The SMSF Association has thrown its support behind the removal of grandfathered remuneration related to financial advice, but has called for time to allow advisers and product providers to make the move.
In a submission to Treasury’s Financial Services Reform Implementation Taskforce, SMSF Association chief executive John Maroney said: “We support the Royal Commission into Misconduct in the Banking, Superannuation and Financial Services Industry’s recommendation 2.4. Conflicted remuneration is an inappropriate conflict of interest that has the ability to create misaligned incentives and lead to poor advice.”
The association, however, has asked for a “reasonable time frame” to give advisers time to speak to their clients and product providers to convert fee arrangements to fee-for-service propositions.
“This should be the minimum amount of time allowed for a transition to ensure that removing grandfathered commissions does not adversely impact consumers and the financial services industry,” Maroney said in the submission.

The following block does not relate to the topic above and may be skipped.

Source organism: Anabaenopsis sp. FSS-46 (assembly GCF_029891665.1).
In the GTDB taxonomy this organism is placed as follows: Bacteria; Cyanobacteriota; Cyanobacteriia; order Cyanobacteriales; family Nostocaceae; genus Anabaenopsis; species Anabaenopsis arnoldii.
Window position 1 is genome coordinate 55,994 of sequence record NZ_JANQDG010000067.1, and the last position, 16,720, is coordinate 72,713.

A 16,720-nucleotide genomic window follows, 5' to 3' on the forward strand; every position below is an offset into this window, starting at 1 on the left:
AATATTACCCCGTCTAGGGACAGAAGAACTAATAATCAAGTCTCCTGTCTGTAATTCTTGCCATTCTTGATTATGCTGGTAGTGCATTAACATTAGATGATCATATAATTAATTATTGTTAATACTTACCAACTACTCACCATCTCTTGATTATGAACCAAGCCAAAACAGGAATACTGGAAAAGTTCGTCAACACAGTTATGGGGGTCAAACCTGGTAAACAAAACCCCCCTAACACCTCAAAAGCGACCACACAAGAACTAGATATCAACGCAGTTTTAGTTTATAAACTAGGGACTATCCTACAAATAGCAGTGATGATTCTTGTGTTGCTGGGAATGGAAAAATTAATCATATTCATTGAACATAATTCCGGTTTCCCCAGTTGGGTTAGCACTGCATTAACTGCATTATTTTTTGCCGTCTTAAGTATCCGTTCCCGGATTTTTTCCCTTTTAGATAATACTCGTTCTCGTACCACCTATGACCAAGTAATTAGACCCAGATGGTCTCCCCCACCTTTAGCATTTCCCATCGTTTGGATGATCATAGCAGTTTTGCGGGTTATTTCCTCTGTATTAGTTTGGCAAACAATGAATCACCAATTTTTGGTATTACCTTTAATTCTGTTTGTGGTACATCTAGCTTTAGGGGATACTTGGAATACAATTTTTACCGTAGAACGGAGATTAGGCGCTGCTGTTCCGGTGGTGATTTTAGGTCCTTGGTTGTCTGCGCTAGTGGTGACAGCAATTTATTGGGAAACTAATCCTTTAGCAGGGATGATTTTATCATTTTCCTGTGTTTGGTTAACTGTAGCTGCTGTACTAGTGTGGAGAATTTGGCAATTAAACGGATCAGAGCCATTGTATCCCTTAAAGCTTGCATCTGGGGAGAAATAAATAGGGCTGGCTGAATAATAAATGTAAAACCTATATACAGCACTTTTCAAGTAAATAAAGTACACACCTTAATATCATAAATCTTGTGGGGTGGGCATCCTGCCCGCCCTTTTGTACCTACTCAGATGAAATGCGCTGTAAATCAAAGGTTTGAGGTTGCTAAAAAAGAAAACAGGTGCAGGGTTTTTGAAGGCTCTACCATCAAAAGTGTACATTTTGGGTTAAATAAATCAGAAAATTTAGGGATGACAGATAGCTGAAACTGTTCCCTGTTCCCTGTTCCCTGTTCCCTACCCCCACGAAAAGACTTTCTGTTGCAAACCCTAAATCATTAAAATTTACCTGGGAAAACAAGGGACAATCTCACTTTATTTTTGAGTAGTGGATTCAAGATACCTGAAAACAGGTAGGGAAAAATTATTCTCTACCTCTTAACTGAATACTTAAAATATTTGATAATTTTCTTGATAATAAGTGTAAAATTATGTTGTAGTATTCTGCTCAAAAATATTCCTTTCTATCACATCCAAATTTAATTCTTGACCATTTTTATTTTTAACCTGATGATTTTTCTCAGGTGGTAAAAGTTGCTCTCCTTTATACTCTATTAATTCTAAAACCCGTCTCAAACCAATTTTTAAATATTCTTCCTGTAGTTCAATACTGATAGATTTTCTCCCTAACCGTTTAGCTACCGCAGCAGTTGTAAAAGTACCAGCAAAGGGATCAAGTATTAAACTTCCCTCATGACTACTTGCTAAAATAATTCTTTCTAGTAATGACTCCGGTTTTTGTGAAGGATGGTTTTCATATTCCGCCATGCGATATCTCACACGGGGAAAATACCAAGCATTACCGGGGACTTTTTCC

“A number have taken out significant loans to fund these acquisitions with no expectation that the arrangements would come to an end, let alone a swift end. It is therefore important they are given to at least January 2021 to ensure their businesses and employees are not at risk and make appropriate arrangements for financing their business.”
He pointed out ending grandfathered commissions prematurely will not necessarily reduce the cost of advice to consumers as payment comes from the product provider.
Another challenge is that many grandfathered commissions are part of legacy products designed before the Future of Financial Advice reforms were implemented in 2013.
“This means advisers will need time to transfer clients from legacy products to newer products and consider the implications of capital gains tax events, Centrelink grandfathering, exit costs and other related transition issues. Many small business financial advice practice owners will also have acquired businesses that have been valued to include grandfathered commission clients,” Maroney said.
The government announced it would end grandfathering of conflicted remuneration to financial advisers effective from 1 January 2021 as part of its response to the financial services royal commission.